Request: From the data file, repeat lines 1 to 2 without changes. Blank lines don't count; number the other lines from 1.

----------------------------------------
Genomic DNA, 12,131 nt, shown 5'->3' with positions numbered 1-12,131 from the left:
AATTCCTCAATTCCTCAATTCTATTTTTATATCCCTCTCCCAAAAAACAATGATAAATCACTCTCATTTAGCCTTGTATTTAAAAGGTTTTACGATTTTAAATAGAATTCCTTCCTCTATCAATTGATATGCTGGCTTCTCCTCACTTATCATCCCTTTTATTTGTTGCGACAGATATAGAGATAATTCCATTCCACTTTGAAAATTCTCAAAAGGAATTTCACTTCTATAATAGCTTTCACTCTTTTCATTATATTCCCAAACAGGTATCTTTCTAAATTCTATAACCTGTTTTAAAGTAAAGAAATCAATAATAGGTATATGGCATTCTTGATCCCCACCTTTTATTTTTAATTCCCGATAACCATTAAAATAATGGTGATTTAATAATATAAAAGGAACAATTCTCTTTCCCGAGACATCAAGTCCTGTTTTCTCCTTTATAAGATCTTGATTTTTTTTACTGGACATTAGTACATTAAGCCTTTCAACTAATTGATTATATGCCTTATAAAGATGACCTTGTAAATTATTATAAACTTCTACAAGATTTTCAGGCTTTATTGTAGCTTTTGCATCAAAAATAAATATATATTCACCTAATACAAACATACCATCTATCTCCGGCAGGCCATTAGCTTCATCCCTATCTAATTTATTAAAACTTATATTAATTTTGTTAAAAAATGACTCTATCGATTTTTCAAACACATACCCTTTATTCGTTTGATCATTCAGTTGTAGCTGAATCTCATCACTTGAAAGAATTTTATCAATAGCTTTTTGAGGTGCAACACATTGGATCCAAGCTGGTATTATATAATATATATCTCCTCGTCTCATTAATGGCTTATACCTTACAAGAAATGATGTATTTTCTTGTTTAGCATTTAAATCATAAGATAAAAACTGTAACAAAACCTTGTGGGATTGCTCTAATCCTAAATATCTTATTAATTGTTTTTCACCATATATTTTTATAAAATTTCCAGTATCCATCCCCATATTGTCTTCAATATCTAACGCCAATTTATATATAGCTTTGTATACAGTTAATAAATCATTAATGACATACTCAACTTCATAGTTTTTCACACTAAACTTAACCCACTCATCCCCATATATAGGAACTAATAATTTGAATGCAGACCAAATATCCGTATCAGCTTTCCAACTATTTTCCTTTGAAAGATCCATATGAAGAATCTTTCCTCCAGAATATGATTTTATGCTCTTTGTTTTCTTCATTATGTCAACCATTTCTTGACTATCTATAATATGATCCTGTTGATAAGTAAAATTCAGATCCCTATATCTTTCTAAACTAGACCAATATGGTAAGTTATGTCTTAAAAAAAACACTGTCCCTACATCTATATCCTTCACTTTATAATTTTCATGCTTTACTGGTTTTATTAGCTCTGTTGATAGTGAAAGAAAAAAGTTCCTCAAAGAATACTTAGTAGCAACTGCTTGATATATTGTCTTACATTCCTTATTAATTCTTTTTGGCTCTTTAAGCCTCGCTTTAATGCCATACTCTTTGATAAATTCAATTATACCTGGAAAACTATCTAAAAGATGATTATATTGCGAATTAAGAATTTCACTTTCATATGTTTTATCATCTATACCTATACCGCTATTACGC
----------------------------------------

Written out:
Genomic DNA, 12,131 nt, shown 5'->3' with positions numbered 1-12,131 from the left:
AATTCCTCAATTCCTCAATTCTATTTTTATATCCCTCTCCCAAAAAACAATGATAAATCACTCTCATTTAGCCTTGTATTTAAAAGGTTTTACGATTTTAAATAGAATTCCTTCCTCTATCAATTGATATGCTGGCTTCTCCTCACTTATCATCCCTTTTATTTGTTGCGACAGATATAGAGATAATTCCATTCCACTTTGAAAATTCTCAAAAGGAATTTCACTTCTATAATAGCTTTCACTCTTTTCATTATATTCCCAAACAGGTATCTTTCTAAATTCTATAACCTGTTTTAAAGTAAAGAAATCAATAATAGGTATATGGCATTCTTGATCCCCACCTTTTATTTTTAATTCCCGATAACCATTAAAATAATGGTGATTTAATAATATAAAAGGAACAATTCTCTTTCCCGAGACATCAAGTCCTGTTTTCTCCTTTATAAGATCTTGATTTTTTTTACTGGACATTAGTACATTAAGCCTTTCAACTAATTGATTATATGCCTTATAAAGATGACCTTGTAAATTATTATAAACTTCTACAAGATTTTCAGGCTTTATTGTAGCTTTTGCATCAAAAATAAATATATATTCACCTAATACAAACATACCATCTATCTCCGGCAGGCCATTAGCTTCATCCCTATCTAATTTATTAAAACTTATATTAATTTTGTTAAAAAATGACTCTATCGATTTTTCAAACACATACCCTTTATTCGTTTGATCATTCAGTTGTAGCTGAATCTCATCACTTGAAAGAATTTTATCAATAGCTTTTTGAGGTGCAACACATTGGATCCAAGCTGGTATTATATAATATATATCTCCTCGTCTCATTAATGGCTTATACCTTACAAGAAATGATGTATTTTCTTGTTTAGCATTTAAATCATAAGATAAAAACTGTAACAAAACCTTGTGGGATTGCTCTAATCCTAAATATCTTATTAATTGTTTTTCACCATATATTTTTATAAAATTTCCAGTATCCATCCCCATATTGTCTTCAATATCTAACGCCAATTTATATATAGCTTTGTATACAGTTAATAAATCATTAATGACATACTCAACTTCATAGTTTTTCACACTAAACTTAACCCACTCATCCCCATATATAGGAACTAATAATTTGAATGCAGACCAAATATCCGTATCAGCTTTCCAACTATTTTCCTTTGAAAGATCCATATGAAGAATCTTTCCTCCAGAATATGATTTTATGCTCTTTGTTTTCTTCATTATGTCAACCATTTCTTGACTATCTATAATATGATCCTGTTGATAAGTAAAATTCAGATCCCTATATCTTTCTAAACTAGACCAATATGGTAAGTTATGTCTTAAAAAAAACACTGTCCCTACATCTATATCCTTCACTTTATAATTTTCATGCTTTACTGGTTTTATTAGCTCTGTTGATAGTGAAAGAAAAAAGTTCCTCAAAGAATACTTAGTAGCAACTGCTTGATATATTGTCTTACATTCCTTATTAATTCTTTTTGGCTCTTTAAGCCTCGCTTTAATGCCATACTCTTTGATAAATTCAATTATACCTGGAAAACTATCTAAAAGATGATTATATTGCGAATTAAGAATTTCACTTTCATATGTTTTATCATCTATACCTATACCGCTATTACGC